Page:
Jones said most crimes in Ann Arbor are crimes of opportunity, and with Ann Arbor being a "have" community, it's a target in Michigan's bad economy.

"We're a safe community, we're a great community," he said. "So people move here and they relax here, and they enjoy the lifestyle here. And that means that they don't lock their doors, they don't lock their cars, they don't put the garage door down.

"What we need to do is secure our community a little bit more, get the word out about locking the doors, cutting back the bushes, turning on some outside lights," he said. "And if we can keep the crimes of opportunity down to a minimum, we can make it safer in our community overall."

Ryan J. Stanton covers government for Reach him at or 734-623-2529.



Fri, May 14, 2010 : 10:21 p.m.

In the end the decision on how many police are needed comes down what has been happening to the crime rate over the years. Last report showed it has been going down. So what is the problem?


Fri, May 14, 2010 : 9:59 p.m.

At the time the old A2 news said Oates left to take over a bigger department in a bigger city. Cities across Michigan are laying off cops and fire fighters. Maybe folks here didn't read the article, they said NO layoffs in the PD. For the FD no stations closing and no impact on response times. Seems like a very good outcome and without a tax increase.


Fri, May 14, 2010 : 3:18 p.m.

"When Dan Oates left because Roger Fraser would not give him the staff needed, he said that if he had had the staff, we could have ended those muggings almost immediately." I'm not trying to disagree just to disagree but what did you expect Oates to say? Other than "hit the lights and run it!"

Cendra Lynn

Fri, May 14, 2010 : 2:47 p.m.

John Heiftje is only partially remembering what happened with the street muggings several years ago. Dan Oates was still chief and fighting cuts to the police. We had both armed and unarmed muggings on the east side of campus. They began in May and continued through August. When Dan Oates left because Roger Fraser would not give him the staff needed, he said that if he had had the staff, we could have ended those muggings almost immediately. The problem was insufficient numbers of police. Now Roger Fraser has cut both police and fire to sub-standard levels. We are all in danger. Cutting bushes and turning on lights, as Barnett Jones recommends, won't do much to prevent crime. In 2000 we had a Crime Prevention unit of 27. That unit no longer exists. We've also had one fire-related death and can expect others with present staffing. We already know where sufficient money to fund public safety resides in City coffers. It's time for the Council to stand up, demand fiscal honesty, and re-direct money to public safety.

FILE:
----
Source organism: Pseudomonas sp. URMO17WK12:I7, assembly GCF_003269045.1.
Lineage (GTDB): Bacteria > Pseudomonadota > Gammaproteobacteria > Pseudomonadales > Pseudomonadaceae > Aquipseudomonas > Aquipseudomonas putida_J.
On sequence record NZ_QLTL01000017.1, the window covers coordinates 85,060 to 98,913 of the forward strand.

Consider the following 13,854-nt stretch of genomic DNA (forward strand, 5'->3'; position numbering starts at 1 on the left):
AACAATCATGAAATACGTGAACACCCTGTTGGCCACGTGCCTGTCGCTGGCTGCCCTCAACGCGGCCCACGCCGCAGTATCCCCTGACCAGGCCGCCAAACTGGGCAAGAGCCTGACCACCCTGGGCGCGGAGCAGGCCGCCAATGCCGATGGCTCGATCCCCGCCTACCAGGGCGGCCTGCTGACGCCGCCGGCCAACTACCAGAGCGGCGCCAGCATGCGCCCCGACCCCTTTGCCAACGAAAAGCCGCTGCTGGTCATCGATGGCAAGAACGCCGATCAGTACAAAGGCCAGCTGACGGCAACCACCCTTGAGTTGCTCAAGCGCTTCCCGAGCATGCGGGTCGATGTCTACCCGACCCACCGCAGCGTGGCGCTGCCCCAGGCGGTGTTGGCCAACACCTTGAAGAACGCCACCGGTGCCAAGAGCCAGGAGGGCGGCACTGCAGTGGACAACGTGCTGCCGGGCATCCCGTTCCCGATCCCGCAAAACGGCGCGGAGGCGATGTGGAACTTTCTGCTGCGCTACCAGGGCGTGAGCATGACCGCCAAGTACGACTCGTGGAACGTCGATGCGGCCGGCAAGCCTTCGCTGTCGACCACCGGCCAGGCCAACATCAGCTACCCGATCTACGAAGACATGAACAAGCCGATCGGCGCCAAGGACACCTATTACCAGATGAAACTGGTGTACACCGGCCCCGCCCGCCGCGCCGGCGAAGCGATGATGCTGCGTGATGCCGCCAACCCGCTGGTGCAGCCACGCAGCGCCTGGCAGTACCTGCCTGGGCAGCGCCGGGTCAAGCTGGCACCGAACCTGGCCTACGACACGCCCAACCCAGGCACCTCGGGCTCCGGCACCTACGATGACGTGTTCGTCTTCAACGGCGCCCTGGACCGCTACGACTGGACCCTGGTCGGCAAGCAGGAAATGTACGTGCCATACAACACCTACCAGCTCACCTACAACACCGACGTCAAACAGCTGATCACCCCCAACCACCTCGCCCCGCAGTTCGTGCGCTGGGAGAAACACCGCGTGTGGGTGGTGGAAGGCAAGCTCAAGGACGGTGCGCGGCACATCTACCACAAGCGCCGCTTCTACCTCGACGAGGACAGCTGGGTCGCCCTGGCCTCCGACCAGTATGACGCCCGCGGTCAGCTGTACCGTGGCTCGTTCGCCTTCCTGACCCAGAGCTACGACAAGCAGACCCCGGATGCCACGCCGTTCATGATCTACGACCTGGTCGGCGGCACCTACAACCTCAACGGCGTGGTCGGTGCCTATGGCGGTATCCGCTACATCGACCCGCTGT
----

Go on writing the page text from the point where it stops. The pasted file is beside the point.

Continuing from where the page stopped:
Fri, May 14, 2010 : 12:34 p.m.

Two ideas: 1) Make the DDA transfer funds to GF for police/fire protection in the DDA zone (without making the city give up its lead role in developing surface parking lots). New downtown developments dont add to GF tax revenue; it goes to the DDA. However, downtown residents (who remember, dont pay GF taxes) demand police and fire protection. They basically get a free ride on public safety, and that seems unfair. 2) Change to a defined-contribution plan.Retirement takes about 25% of the entire police budget (Retirement Contribution: $2.6m; Retiree Medical Insurance $2.2m; VEBA: $1.2m in a FY11 budget of $24.7m), and for fire, its about 28% of the $12.3m budget. Also, these costs increased from $5.3m in FY08 to a budgeted $6m in FY11 for police, and for fire, they increased from $3.3m in FY08 to a budgeted $3.4m. Since there are less police officers and firefighters than in FY08, the per-person expense is increasing faster than 3%, which is the annual average of property tax revenue increases over the past 8 years [the median is about 4.5%]. This means the 2nd largest portion of the budget is increasing faster than tax revenues and will take an ever larger portion unless it is changed. Last, without anyone knowing the details of Tealls budget amendment, can anyone say if its a good idea? If it contains one-time transfers instead of structural fixes, wont next year be the same as this year?